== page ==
Saturday, April 17, 2010

Dyna-Math! Math Attack by Joan Horton

It was Monday at school and our teacher Miss Glass,
Announced, "Now it's time for arithmetic, class.
Can somebody tell me what's seven times ten?"
She was looking at me when she said it again.

I was thinking so hard all my circuits were loaded.
Then all of a sudden, my brain just exploded.

A temporary attack of dyscalcula causes our heroine a catastrophic overflow in the number processing part of her brain. Numbers spew forth, stampeding her classmates, who dash out of the room to escape the ricocheting digits. The nurse begins her triage with a question about causation.

But every time our heroine repeats the problem which caused the eruption, more numbers flood forth. The police are called, but when she repeats the offending problem to the investigating officer, the renewed cascade of numbers sends the police scampering. Downtown the numbers bounce and stick to everything, driving the dogs to bark exponentially, totalling telephone numbers and setting the town clock bonging madly. Down at the town grocer's, Millie's cash register spouts amounts which change all the prices in the place.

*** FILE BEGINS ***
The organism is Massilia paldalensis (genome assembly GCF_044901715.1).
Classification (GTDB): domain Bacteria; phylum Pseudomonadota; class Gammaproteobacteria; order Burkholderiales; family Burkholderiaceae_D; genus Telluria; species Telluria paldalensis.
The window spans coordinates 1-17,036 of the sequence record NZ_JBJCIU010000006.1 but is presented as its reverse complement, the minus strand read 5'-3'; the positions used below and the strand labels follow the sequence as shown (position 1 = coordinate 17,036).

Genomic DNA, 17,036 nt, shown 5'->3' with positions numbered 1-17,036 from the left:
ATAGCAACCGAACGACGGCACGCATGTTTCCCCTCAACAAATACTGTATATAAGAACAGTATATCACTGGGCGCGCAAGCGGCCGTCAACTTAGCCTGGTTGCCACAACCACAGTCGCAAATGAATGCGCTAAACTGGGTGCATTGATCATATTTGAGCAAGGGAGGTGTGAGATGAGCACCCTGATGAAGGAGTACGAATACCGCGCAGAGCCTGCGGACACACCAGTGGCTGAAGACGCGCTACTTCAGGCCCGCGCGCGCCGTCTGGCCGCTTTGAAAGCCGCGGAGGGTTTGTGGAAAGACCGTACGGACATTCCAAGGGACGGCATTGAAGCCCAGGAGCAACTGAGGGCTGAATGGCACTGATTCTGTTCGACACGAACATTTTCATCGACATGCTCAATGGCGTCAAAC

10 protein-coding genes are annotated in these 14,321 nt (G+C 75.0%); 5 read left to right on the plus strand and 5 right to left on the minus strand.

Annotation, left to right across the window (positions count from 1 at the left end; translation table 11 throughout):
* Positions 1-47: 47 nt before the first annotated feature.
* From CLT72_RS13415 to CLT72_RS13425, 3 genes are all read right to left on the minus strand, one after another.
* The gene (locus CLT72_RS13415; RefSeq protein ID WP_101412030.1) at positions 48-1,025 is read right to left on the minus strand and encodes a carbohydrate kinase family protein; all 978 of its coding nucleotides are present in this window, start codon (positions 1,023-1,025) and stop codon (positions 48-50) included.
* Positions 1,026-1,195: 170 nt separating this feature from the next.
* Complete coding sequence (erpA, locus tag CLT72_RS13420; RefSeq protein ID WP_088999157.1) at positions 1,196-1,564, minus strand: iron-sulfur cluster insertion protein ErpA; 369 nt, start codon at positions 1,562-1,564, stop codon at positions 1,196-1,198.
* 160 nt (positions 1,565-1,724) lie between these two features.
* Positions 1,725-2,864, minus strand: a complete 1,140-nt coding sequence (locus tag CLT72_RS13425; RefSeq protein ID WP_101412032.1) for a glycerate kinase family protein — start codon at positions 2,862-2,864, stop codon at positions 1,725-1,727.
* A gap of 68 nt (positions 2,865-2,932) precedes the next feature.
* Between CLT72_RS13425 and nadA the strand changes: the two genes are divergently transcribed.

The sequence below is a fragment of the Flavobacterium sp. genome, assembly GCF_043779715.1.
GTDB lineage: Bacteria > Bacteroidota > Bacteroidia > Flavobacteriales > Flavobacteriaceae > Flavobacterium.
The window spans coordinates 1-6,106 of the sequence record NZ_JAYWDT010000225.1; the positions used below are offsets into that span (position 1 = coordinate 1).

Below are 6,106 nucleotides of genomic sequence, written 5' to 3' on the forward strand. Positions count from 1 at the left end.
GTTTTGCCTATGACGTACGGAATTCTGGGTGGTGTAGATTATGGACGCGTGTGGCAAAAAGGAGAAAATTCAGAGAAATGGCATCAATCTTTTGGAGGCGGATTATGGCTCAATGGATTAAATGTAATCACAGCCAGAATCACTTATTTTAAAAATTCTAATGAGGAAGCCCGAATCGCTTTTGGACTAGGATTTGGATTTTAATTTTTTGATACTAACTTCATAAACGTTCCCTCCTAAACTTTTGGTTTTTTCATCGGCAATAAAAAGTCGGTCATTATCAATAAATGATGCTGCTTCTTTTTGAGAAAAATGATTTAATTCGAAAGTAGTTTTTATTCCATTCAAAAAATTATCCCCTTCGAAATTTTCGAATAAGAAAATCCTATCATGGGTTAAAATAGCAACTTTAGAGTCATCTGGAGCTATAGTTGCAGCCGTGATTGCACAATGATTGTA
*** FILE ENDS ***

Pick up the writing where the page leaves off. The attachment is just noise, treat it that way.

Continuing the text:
Back at the school, the Channel8 News
Arrived with their TV equipment and crews.
"We're live from the school," the anchorman said.
The camera zoomed in for a view of my head.
"How did this happen?" he asked me. "And when?"
I told him, "It happened on seven times ten."

Just as the National Guard appears, only to run for their lives, the heroine gets the gears turning upstairs, and out pops the product in question from her overheated brain.

"Three cheers!" yelled the crowd. "At last," Miss Glass sighed.
"Ten-four," said the cops. My classmates high-fived.

There are not many picture books out there which can provide a fun introduction to (or respite from) times table drill for the third-grade math class. Joan Horton's Math Attack! is a clever story in rhyme which diagnoses a serious problem of math block, with Kristen Brooker's lively and humorous illustrations which are sure to multiply the laughs from primary math classes all over.

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